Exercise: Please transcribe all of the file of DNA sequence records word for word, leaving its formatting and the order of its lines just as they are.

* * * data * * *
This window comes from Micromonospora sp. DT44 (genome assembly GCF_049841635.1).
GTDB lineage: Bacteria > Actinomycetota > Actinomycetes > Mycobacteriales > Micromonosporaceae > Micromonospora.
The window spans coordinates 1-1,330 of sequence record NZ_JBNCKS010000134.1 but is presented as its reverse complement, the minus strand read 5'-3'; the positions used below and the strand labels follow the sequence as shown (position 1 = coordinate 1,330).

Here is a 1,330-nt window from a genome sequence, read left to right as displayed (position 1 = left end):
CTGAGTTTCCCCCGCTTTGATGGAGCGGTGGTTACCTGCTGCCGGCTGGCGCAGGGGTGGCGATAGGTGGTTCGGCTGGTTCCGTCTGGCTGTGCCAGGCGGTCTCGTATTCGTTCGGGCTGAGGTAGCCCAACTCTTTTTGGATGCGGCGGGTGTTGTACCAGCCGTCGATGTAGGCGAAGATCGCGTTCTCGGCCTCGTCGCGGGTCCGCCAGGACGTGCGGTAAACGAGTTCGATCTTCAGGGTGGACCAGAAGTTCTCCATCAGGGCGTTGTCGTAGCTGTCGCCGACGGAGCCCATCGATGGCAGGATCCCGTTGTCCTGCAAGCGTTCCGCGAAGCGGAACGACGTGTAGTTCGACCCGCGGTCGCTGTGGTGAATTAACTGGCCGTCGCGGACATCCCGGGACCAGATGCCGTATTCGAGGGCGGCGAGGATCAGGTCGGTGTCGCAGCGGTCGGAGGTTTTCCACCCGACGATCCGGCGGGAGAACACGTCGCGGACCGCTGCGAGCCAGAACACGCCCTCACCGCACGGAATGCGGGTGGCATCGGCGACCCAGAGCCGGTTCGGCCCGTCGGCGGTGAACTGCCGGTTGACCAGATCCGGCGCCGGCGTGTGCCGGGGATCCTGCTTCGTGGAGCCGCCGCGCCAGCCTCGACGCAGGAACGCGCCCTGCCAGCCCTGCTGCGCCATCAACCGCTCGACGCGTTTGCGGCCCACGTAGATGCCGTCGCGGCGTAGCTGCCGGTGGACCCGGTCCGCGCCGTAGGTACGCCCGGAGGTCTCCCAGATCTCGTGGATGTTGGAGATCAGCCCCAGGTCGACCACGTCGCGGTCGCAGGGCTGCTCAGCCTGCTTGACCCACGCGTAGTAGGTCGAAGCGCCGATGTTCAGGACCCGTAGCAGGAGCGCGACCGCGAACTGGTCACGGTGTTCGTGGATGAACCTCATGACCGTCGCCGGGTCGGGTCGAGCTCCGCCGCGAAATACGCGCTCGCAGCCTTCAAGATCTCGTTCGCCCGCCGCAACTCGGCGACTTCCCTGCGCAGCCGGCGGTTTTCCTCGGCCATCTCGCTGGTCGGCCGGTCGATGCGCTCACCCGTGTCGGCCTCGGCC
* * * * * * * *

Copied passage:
This window comes from Micromonospora sp. DT44 (genome assembly GCF_049841635.1).
GTDB lineage: Bacteria > Actinomycetota > Actinomycetes > Mycobacteriales > Micromonosporaceae > Micromonospora.
The window spans coordinates 1-1,330 of sequence record NZ_JBNCKS010000134.1 but is presented as its reverse complement, the minus strand read 5'-3'; the positions used below and the strand labels follow the sequence as shown (position 1 = coordinate 1,330).

Here is a 1,330-nt window from a genome sequence, read left to right as displayed (position 1 = left end):
CTGAGTTTCCCCCGCTTTGATGGAGCGGTGGTTACCTGCTGCCGGCTGGCGCAGGGGTGGCGATAGGTGGTTCGGCTGGTTCCGTCTGGCTGTGCCAGGCGGTCTCGTATTCGTTCGGGCTGAGGTAGCCCAACTCTTTTTGGATGCGGCGGGTGTTGTACCAGCCGTCGATGTAGGCGAAGATCGCGTTCTCGGCCTCGTCGCGGGTCCGCCAGGACGTGCGGTAAACGAGTTCGATCTTCAGGGTGGACCAGAAGTTCTCCATCAGGGCGTTGTCGTAGCTGTCGCCGACGGAGCCCATCGATGGCAGGATCCCGTTGTCCTGCAAGCGTTCCGCGAAGCGGAACGACGTGTAGTTCGACCCGCGGTCGCTGTGGTGAATTAACTGGCCGTCGCGGACATCCCGGGACCAGATGCCGTATTCGAGGGCGGCGAGGATCAGGTCGGTGTCGCAGCGGTCGGAGGTTTTCCACCCGACGATCCGGCGGGAGAACACGTCGCGGACCGCTGCGAGCCAGAACACGCCCTCACCGCACGGAATGCGGGTGGCATCGGCGACCCAGAGCCGGTTCGGCCCGTCGGCGGTGAACTGCCGGTTGACCAGATCCGGCGCCGGCGTGTGCCGGGGATCCTGCTTCGTGGAGCCGCCGCGCCAGCCTCGACGCAGGAACGCGCCCTGCCAGCCCTGCTGCGCCATCAACCGCTCGACGCGTTTGCGGCCCACGTAGATGCCGTCGCGGCGTAGCTGCCGGTGGACCCGGTCCGCGCCGTAGGTACGCCCGGAGGTCTCCCAGATCTCGTGGATGTTGGAGATCAGCCCCAGGTCGACCACGTCGCGGTCGCAGGGCTGCTCAGCCTGCTTGACCCACGCGTAGTAGGTCGAAGCGCCGATGTTCAGGACCCGTAGCAGGAGCGCGACCGCGAACTGGTCACGGTGTTCGTGGATGAACCTCATGACCGTCGCCGGGTCGGGTCGAGCTCCGCCGCGAAATACGCGCTCGCAGCCTTCAAGATCTCGTTCGCCCGCCGCAACTCGGCGACTTCCCTGCGCAGCCGGCGGTTTTCCTCGGCCATCTCGCTGGTCGGCCGGTCGATGCGCTCACCCGTGTCGGCCTCGGCC